She's part of the Navy Ceremonial Guard that presents at all kinds of different official occasions.
This happened to be in honor of French President Emmanuel Macron, for whom there was a State Dinner this week.
So very proud of you, Tionna!
Getting close to wrapping up my current writing project, Last Flight. Started as a short story, but has grown into a novella...I will not allow it to become bloated into a novel.
Saw something the other day that defined 5 different length categories:
1) flash or postcard fiction (1000 words or less)
2) short stories (up to 7,500 words)
3) novelettes (up to 17,000 words) - apparently my Papa's Model T books fit here
4) novellas (up to 39,000 words) -and-
5) novels (more than 39,000 words).
Who the arbiters are of such things I have no idea, though much of this no doubt gets kicked around by people who make money from it.
In my opinion, Hemingway's The Old Man And The Sea is the definitive novella...
I'm at 21,000 now and definitely winding it down...should be available on Amazon soon.
I like the concept of novellas...they're a quick hit, not a major time investment; you can easily carry the story in your head; read it in one sitting; and read it again for clarity and to pick up what you missed the first time without feeling like you're wasting another month of your life.
A good novella has some depth, some character development, a coherent plot line, an overarching theme, but you're not bombarded with minutia and excess verbiage.
You'll never convince me a 200,000 word story couldn't have been pared down to its essentials and related in a fraction of that length.
Brevity is not just the soul of wit, it's the essence of good manners.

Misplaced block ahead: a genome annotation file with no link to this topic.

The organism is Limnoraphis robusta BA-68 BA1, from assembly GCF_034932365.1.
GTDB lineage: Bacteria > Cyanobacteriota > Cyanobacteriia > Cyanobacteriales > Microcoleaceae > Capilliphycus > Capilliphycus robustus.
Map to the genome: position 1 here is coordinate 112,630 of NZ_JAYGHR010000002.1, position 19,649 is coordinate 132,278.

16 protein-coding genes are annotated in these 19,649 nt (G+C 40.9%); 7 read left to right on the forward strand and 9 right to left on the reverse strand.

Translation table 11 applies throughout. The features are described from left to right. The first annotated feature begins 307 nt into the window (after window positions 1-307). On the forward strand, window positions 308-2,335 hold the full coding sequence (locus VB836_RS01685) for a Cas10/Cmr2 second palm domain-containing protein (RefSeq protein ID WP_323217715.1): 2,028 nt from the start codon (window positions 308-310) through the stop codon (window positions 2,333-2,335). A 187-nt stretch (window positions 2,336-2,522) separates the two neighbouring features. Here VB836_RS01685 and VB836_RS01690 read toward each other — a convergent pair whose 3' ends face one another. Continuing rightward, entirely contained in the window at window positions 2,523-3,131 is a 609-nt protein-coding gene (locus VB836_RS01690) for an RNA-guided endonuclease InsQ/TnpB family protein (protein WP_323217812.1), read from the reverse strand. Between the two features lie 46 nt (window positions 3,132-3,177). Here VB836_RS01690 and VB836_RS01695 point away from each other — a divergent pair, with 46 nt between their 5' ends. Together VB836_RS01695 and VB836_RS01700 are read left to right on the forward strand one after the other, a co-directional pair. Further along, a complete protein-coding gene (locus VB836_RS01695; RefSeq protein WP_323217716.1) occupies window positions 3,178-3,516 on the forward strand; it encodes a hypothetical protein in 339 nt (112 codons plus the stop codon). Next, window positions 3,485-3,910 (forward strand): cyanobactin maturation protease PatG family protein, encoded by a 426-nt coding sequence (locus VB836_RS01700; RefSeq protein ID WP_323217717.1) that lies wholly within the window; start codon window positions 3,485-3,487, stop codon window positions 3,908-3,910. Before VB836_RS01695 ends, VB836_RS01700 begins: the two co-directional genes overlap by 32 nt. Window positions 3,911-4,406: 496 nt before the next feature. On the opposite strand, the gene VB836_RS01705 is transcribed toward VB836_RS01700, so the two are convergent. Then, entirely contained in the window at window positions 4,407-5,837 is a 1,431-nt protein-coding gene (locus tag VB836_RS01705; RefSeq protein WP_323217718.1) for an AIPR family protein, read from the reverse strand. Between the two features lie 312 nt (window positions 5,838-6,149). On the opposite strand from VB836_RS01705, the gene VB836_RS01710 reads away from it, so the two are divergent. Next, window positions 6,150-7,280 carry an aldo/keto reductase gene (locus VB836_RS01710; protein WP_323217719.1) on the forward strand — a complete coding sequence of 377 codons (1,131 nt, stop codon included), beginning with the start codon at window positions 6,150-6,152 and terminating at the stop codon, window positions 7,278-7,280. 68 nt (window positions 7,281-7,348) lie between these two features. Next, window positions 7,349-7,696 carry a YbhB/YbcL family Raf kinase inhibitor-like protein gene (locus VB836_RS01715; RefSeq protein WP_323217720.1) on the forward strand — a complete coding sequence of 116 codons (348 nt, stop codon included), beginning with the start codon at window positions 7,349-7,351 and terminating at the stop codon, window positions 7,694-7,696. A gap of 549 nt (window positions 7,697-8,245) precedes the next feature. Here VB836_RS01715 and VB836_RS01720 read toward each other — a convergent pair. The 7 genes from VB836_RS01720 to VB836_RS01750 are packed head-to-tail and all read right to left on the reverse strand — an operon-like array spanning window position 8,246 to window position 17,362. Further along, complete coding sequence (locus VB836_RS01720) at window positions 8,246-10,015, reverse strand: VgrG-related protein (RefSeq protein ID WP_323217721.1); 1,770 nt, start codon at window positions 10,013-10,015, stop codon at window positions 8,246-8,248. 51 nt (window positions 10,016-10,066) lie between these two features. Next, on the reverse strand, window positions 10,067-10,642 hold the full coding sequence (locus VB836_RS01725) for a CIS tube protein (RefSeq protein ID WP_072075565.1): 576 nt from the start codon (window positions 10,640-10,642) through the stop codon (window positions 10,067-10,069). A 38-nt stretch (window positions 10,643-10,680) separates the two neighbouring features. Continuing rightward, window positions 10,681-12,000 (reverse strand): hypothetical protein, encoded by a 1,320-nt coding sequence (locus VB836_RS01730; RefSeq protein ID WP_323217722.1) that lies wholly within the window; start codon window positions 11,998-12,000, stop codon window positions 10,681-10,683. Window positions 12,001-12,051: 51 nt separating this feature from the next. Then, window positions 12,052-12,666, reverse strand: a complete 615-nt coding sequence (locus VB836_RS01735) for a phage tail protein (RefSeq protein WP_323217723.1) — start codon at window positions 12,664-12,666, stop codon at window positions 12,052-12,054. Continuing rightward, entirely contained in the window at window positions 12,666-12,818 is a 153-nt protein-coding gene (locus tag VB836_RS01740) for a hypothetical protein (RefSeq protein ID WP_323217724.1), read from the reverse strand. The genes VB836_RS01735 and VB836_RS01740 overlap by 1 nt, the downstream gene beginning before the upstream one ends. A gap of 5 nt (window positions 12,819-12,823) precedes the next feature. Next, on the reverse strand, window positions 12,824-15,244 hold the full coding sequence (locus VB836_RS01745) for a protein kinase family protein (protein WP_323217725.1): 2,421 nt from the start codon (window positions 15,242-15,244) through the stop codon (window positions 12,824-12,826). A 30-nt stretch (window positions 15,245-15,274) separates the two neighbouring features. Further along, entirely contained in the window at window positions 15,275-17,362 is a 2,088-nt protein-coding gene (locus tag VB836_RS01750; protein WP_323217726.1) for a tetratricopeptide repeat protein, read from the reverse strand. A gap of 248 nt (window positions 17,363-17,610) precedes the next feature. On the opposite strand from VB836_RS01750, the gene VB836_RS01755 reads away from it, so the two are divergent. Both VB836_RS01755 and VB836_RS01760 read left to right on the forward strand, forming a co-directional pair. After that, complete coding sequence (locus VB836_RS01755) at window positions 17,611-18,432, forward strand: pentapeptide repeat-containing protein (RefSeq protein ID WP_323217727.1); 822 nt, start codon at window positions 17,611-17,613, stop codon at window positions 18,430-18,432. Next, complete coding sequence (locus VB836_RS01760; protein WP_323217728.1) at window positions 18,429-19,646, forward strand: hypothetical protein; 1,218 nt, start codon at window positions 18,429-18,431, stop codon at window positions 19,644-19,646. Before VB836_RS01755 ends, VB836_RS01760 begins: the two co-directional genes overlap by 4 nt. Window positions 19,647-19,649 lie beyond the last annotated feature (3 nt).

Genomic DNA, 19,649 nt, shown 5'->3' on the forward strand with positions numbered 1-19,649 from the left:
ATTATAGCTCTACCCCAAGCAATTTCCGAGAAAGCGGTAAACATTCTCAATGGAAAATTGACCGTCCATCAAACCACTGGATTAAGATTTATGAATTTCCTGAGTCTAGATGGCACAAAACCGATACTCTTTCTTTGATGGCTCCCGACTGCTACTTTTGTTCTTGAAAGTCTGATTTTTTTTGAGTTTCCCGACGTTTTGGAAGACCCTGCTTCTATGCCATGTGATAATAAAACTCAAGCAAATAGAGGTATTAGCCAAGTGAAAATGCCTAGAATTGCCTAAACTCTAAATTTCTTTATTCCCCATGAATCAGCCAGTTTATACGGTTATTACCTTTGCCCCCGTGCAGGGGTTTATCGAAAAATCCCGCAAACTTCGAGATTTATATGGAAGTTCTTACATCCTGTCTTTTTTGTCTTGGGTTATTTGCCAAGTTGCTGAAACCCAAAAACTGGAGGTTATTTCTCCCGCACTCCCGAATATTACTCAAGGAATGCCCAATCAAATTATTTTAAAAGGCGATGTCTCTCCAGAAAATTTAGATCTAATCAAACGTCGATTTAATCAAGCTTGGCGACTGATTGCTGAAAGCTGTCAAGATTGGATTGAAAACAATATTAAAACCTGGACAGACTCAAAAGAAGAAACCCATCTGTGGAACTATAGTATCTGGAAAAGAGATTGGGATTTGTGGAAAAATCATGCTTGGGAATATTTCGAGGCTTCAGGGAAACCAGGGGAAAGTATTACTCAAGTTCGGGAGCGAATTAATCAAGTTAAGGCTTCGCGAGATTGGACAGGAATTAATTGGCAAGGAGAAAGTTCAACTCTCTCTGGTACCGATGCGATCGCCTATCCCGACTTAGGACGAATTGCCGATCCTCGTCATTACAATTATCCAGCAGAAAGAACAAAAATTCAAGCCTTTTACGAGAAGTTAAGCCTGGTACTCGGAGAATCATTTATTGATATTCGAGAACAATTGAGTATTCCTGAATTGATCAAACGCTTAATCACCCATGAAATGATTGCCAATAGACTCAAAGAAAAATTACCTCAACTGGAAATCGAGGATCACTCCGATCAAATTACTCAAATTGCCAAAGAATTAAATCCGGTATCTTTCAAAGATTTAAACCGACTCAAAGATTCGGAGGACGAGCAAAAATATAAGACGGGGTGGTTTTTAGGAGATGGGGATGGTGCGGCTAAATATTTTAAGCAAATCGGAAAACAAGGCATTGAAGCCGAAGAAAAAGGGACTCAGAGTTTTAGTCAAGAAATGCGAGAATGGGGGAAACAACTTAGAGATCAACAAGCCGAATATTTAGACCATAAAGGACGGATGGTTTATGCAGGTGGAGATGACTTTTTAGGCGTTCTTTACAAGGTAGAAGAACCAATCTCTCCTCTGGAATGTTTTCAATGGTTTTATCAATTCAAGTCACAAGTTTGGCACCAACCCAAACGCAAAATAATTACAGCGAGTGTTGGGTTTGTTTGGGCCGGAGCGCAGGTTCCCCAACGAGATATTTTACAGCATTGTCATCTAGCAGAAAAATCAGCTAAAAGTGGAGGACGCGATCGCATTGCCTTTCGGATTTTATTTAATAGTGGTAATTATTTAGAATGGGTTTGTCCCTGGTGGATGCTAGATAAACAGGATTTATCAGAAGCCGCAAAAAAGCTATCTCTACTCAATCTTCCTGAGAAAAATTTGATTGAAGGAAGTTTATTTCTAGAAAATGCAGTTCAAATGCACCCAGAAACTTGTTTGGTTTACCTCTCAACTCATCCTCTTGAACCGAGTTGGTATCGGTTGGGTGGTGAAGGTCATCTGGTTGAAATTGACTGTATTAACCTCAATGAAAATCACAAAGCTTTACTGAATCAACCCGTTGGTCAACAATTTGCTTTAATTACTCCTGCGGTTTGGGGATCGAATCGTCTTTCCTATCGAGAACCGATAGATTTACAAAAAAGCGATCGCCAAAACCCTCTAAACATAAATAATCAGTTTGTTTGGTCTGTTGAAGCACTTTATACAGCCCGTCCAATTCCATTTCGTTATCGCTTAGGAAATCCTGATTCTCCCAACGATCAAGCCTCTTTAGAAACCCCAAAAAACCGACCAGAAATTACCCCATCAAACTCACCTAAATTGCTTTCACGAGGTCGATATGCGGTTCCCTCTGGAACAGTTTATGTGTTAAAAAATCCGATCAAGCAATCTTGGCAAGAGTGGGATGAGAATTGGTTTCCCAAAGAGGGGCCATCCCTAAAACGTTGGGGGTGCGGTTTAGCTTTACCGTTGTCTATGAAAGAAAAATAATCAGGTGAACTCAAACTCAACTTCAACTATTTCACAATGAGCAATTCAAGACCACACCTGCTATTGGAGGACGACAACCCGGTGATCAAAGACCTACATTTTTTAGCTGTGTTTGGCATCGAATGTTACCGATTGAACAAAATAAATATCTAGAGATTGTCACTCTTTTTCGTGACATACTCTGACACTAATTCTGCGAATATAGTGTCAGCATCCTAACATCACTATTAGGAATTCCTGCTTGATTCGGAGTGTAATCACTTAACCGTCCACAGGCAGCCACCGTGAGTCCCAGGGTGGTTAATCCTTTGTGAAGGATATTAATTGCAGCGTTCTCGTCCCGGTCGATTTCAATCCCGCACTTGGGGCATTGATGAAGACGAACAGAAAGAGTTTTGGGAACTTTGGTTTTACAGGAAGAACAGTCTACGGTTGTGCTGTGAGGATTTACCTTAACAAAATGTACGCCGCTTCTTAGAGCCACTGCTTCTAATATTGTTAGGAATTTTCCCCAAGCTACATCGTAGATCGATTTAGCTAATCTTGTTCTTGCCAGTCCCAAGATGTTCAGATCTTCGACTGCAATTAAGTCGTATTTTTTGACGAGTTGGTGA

I can hear the proponents of spending days curled up on the couch, lost in someone else's reality howling in the distance...time to stop beating that drum and beat feet to the next subject...
Something simple...I've always liked this picture...
Here's my next antique purchase...
It's the same concept IBM used with their Selectric model introduced in the early 1960's, only Blickensderfer conceived of this 70 years before IBM did.
Plus he used what he called the "scientific keyboard", so named bc he researched the letters most commonly used in English words. So his "home row" of "DHIAT ENSOR" were used 70% of the time.
By way of contrast, the QWERTY keyboard was designed in the 1800's to slow people down, so all those keys striking the paper wouldn't stick together bc you hit them too quickly.
Consequently someone using a Blick 5 with a scientific keyboard could achieve 70 words per minute, an unheard of speed at that time.
It was small and compact and cost $35, whereas competitors' typewriters were big heavy ungainly beasts costing $100 to $500 a pop.
If Mr. B hadn't died in 1917 who knows where his company might have gone...but without his leadership they folded within 2 years and were bought out by Remington.
The history lesson is ended...go forth now and bore your compadres with tales of typewriter feats from days of yore...
Got out on the links this morning by 8:30...
And I did a little better than last time...still not good, especially getting started...but got better as I went...
Had one or two decent tee shots with my brassie, two or three decent shots with my cleek, and in general did pretty well with my mashie and niblick...
later, mcm fans...
* Crass Commercialism Corner *
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